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I have owned two different rifles that had the barrel cryogenically frozen. One was an Olympic Arms AR-15 the other was a Remington 700 l t r in 223. The first one I got was the used Olympic Arms, the previous owner had it cryoed because it did not have a chrome-lined Barrel and he did it to extend his Barrel life. It was a 16 in basic AR, it shot real tight groups compared to the other AR I had owned all were 16 inch barrels. About a year later I bought the Remington 700 l t r and where I work the next building over from me does cryogenic freezing. After removing the barrel I gave it to them, it was a 72-hour process, they have to slowly freeze it hold it at temperature and then slowly bring it back up. The Remington 700 ltr is a 16 inch barrel when I did my part it would group tight enough I could cover a 3 shot group with a dime most times all 3 touching.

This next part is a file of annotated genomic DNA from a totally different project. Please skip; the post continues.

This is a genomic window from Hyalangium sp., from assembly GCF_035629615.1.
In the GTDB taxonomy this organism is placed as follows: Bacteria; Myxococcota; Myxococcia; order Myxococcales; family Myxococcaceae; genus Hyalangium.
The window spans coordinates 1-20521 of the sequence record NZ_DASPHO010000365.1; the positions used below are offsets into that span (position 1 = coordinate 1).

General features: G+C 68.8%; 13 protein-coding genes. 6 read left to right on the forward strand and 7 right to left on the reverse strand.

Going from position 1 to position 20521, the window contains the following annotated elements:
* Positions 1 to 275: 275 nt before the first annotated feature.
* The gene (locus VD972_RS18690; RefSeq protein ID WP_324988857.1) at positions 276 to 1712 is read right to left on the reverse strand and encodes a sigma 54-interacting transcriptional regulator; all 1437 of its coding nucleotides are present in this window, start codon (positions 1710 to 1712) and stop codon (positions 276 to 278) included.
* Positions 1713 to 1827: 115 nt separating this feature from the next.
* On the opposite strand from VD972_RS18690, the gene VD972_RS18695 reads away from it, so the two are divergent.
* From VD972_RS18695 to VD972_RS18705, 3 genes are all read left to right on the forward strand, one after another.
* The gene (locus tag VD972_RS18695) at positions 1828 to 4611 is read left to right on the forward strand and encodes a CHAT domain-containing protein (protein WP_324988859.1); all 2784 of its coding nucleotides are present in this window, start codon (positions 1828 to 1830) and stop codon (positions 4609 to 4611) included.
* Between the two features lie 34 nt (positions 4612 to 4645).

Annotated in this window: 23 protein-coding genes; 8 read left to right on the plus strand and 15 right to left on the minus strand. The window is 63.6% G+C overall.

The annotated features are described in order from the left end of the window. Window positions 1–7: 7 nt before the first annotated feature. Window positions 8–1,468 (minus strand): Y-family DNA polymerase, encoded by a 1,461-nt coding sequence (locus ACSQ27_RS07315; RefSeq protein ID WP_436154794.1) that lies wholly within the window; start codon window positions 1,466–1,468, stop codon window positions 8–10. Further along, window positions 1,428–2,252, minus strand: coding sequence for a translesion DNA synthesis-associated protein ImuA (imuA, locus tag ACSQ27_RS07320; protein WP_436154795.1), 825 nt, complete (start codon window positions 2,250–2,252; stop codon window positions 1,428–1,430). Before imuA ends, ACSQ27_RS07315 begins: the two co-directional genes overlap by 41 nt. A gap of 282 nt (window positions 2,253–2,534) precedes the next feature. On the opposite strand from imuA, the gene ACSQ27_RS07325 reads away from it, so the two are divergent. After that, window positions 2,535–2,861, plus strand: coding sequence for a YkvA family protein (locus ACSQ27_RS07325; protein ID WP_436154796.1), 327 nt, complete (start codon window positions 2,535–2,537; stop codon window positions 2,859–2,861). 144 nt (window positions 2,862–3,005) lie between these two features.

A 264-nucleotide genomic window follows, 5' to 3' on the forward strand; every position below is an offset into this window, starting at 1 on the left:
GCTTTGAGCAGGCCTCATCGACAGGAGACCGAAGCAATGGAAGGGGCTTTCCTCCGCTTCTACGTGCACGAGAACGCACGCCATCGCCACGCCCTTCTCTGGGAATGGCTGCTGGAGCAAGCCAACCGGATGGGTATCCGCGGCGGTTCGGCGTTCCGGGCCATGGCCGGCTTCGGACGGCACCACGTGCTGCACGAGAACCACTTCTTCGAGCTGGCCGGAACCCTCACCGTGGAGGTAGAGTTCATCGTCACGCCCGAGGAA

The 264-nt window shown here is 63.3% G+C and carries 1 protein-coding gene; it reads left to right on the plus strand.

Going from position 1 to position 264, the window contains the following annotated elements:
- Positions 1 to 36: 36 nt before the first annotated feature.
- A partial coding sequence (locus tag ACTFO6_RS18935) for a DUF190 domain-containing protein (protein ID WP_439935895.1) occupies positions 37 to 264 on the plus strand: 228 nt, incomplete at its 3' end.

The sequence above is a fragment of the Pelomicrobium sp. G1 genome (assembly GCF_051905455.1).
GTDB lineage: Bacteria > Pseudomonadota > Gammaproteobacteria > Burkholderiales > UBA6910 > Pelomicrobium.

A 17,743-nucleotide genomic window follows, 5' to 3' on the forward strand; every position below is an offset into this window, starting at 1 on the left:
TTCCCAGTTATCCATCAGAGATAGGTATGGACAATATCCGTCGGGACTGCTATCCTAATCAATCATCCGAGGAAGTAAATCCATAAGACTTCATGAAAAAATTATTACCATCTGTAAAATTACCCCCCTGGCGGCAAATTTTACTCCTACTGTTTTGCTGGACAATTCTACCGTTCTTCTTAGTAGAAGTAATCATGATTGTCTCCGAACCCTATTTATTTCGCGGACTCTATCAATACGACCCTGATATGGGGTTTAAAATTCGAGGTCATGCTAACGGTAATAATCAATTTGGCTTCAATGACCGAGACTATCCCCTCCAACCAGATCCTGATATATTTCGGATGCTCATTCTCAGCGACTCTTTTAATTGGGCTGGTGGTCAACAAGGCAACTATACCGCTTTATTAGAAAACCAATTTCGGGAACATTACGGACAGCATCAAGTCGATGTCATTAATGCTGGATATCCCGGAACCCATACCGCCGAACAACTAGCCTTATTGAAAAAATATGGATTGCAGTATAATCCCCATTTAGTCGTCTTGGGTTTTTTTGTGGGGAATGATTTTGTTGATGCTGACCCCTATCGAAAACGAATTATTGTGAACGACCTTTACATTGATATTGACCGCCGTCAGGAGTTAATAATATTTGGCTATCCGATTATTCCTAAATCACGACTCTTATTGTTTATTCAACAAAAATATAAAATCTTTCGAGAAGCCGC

I'm not a marksman by any means but I believe that it did help in the accuracy Department.
 

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Don't know if he's still doing it but Dean over at Performance Cryogenics out of CA is well regarded for auto parts. He did some output shafts and other stuff for me way back when.

Looks like he is: Performance Cryogenics
 

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Don't know if he's still doing it but Dean over at Performance Cryogenics out of CA is well regarded for auto parts. He did some output shafts and other stuff for me way back when.

Looks like he is: Performance Cryogenics
Sean did you notice any difference in color of the parts after treatment?